A shift towards regenerative and more holistic grazing systems is enabling farmers to build greater resilience to fluctuations in weather patterns and market prices by working more closely with nature and reducing interventions.
Regenerative grazing involves higher-intensity, short grazing periods with long resting times in-between, using a system of paddocks.
It keeps the sward height high and encourages regrowth and development of plant and root systems, which also improves soil microbiology and function.
This type of management helps to improve soil condition, biodiversity and livestock health, and maintain steadier financial margins against the backdrop of a reduction in subsidy payments and increasing input costs.
We spoke to four farmers, including one with a consultancy role, to get advice on how to get started with regenerative grassland management.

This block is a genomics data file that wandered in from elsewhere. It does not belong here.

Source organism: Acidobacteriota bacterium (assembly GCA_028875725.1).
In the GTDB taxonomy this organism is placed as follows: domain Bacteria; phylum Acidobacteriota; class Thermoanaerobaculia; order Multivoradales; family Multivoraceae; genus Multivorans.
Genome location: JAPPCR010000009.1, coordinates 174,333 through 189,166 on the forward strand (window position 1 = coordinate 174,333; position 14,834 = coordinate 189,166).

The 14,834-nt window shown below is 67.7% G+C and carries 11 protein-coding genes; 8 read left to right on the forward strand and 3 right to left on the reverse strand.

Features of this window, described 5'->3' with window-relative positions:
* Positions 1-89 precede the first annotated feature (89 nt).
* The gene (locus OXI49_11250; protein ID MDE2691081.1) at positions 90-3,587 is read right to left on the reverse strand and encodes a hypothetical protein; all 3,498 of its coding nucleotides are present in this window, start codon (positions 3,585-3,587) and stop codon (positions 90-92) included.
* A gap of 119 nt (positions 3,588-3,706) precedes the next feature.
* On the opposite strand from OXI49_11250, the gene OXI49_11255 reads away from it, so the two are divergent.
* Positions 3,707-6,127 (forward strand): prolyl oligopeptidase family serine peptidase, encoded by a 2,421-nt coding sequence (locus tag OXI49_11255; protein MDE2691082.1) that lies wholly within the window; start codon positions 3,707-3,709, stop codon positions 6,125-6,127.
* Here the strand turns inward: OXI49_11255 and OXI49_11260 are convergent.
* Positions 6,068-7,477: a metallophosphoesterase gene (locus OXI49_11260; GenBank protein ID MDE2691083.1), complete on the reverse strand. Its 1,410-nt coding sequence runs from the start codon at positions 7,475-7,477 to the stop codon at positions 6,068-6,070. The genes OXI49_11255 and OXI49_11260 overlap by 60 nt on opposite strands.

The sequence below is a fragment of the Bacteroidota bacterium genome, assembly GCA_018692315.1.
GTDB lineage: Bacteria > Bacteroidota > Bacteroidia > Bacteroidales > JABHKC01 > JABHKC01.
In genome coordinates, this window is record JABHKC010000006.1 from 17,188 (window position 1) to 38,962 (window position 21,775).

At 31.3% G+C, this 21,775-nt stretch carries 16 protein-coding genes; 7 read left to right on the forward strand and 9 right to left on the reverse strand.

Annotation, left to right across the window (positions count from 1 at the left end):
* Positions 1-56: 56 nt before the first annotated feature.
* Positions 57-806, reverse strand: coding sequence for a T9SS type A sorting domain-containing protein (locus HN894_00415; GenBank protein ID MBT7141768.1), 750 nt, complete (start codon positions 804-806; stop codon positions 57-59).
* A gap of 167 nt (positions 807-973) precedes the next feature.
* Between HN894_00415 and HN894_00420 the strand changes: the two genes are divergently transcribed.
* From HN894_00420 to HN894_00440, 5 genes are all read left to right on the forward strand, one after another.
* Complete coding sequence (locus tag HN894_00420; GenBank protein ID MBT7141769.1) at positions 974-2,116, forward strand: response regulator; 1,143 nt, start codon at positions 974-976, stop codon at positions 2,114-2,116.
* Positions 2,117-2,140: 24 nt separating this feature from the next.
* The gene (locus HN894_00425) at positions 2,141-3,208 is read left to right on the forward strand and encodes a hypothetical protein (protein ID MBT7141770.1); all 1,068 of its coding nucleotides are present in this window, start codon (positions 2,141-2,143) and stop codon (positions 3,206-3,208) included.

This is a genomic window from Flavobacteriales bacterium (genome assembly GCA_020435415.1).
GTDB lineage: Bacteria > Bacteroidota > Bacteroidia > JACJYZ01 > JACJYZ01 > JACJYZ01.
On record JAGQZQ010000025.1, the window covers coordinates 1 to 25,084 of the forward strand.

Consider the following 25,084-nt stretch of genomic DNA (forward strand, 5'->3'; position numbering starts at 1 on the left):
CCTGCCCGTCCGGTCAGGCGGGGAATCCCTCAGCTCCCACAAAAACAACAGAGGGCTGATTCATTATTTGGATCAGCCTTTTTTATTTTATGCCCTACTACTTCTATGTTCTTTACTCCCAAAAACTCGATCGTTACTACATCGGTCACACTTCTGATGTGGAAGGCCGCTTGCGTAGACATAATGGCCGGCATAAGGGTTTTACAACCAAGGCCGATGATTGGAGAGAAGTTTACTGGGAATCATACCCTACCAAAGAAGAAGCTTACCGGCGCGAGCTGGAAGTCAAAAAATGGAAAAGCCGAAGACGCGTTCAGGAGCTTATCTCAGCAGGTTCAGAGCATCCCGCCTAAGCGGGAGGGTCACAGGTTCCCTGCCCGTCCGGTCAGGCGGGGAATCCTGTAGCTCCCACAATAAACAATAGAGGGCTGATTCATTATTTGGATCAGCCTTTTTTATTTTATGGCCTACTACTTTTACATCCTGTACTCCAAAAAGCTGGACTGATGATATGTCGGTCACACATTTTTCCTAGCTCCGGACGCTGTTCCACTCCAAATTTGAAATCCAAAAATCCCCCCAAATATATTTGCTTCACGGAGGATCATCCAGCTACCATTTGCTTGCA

- Rob Havard farms at Phepson Farm and is an ecology consultant managing 404ha (1,000 acres) of rented or contract-farmed land in Worcestershire, with about 150 pedigree cattle plus followers
- Russ Carrington is manager of Knepp Regenerative Farms, and former general manager of the Pasture-fed Livestock Association. He is in the first year of regenerative grazing on 63ha (156 acres), initially with 25 traditional Sussex cattle and calves, plus 50 Longhorn heifers on a B&B arrangement during the summer. Grazed area and livestock numbers are planned to increase towards full stocking potential
- Wojtek Behnke manages Aqualate Estate in Shropshire. Lleyn sheep and Northern Dairy Shorthorn cattle are mob-grazed on 80ha (200 acres) with horses, occasionally.
- Richard Tustian has been a shepherd in Oxfordshire managing 1,500 breeding ewes, about to return to family partnership on mixed arable, beef and sheep farm totalling 200ha (494 acres) on the Northamptonshire border. Of this, 40ha (99 acres) is permanent pasture and 10ha (25 acres) is herbal leys, currently running 250 breeding ewes and 25 suckler cows